Chinese equity investors have had a torrid year. Over the past twelve months, moderating GDP growth, continued fears over a credit “bubble,” and the beginnings of a bond market correction have driven Chinese markets down 9%. To make the story worse, developed markets advanced 17% in the same period. But with the backing of a well-capitalised sovereign, low external debt, and well-contained inflation, we feel the issues have been over-stated. As investors who favour opportunities “away from the herd,” we look beyond headlines and take the time to examine the Chinese economy from the bottom up.
We continue to believe in specific pockets of opportunity in China, especially with respect to the rise of the consumer. McKinsey recently forecast a 250% expansion in private consumption by Chinese households by 2022, including a five-fold increase in those deemed to become “upper middle class.” Data compiled by Bain show the rapid emergence of China within the global luxury goods market, having recently overtaken Japan, the United States, and Europe as the dominant buyer group.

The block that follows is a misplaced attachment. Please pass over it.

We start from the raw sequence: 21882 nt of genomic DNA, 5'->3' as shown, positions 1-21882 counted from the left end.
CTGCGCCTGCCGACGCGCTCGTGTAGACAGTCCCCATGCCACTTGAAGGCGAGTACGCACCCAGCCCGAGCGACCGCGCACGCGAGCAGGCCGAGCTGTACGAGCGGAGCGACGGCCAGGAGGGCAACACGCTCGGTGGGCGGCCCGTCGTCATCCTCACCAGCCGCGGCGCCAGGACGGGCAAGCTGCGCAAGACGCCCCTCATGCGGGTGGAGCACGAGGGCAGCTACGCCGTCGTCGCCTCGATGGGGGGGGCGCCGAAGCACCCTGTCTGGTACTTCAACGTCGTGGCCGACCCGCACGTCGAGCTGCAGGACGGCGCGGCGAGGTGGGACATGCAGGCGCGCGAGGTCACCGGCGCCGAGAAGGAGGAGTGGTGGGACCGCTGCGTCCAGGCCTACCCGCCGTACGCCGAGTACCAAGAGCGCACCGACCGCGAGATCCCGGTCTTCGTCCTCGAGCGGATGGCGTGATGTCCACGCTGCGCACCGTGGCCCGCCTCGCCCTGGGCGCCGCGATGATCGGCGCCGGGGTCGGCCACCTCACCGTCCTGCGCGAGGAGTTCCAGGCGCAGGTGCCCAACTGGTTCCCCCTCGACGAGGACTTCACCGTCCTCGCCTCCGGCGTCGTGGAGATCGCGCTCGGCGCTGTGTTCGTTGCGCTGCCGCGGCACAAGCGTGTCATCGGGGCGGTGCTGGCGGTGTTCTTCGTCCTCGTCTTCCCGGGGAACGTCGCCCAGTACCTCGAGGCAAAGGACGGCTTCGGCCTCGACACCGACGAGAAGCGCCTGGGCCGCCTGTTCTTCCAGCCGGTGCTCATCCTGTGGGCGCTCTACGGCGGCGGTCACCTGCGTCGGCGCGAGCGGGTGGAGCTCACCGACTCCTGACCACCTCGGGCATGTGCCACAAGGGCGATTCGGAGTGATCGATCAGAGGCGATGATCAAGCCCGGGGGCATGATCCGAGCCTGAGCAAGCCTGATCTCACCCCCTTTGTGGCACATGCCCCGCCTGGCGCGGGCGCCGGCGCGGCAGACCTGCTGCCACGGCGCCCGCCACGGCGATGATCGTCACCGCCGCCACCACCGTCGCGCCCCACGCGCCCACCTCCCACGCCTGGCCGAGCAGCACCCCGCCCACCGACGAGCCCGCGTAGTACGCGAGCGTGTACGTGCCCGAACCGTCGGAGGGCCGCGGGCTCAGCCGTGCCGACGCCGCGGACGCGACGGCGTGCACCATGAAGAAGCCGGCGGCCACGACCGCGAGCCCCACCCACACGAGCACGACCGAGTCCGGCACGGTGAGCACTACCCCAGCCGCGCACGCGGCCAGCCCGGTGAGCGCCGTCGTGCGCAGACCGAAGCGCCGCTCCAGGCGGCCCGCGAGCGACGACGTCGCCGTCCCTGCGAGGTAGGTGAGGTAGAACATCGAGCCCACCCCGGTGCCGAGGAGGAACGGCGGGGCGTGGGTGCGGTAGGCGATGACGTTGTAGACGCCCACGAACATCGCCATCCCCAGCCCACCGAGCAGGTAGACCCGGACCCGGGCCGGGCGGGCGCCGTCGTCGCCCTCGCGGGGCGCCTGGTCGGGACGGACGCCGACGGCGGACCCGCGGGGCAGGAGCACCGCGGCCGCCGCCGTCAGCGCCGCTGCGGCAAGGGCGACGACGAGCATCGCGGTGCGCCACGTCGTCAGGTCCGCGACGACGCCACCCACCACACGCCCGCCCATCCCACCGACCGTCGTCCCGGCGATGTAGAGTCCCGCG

At the same time, the Chinese economy boasts plenty of capacity for consumption growth – the consumer sector represented less than 35% of output in 2012, compared to nearly 70% in the US. Similarly, the savings ratio in China stood at 51% in 2012, compared to 17% in the US, and 22% and 31% in regional competitors Japan and South Korea.
Misplaced investor focus only adds to the rationale: consumer related business comprise less than 14% of Chinese index capitalisation, compared to over 30% for developed markets. Despite robust underlying fundamentals, discretionary consumer businesses in China trade similarly to the wider Chinese market, with a forward P/E ratio of just over 10, against more than 16 for the United States. Put into context, the lowest level US forward P/E multiples have been over the past 25 years is a little over 11 which was at the height of post-crisis turmoil.
Ultimately, and in spite of deteriorating fundamentals, investors have continued to “play” China through energy and financials rather than consumer stocks. As long term investors, we are more than happy to take advantage of the resulting dislocation.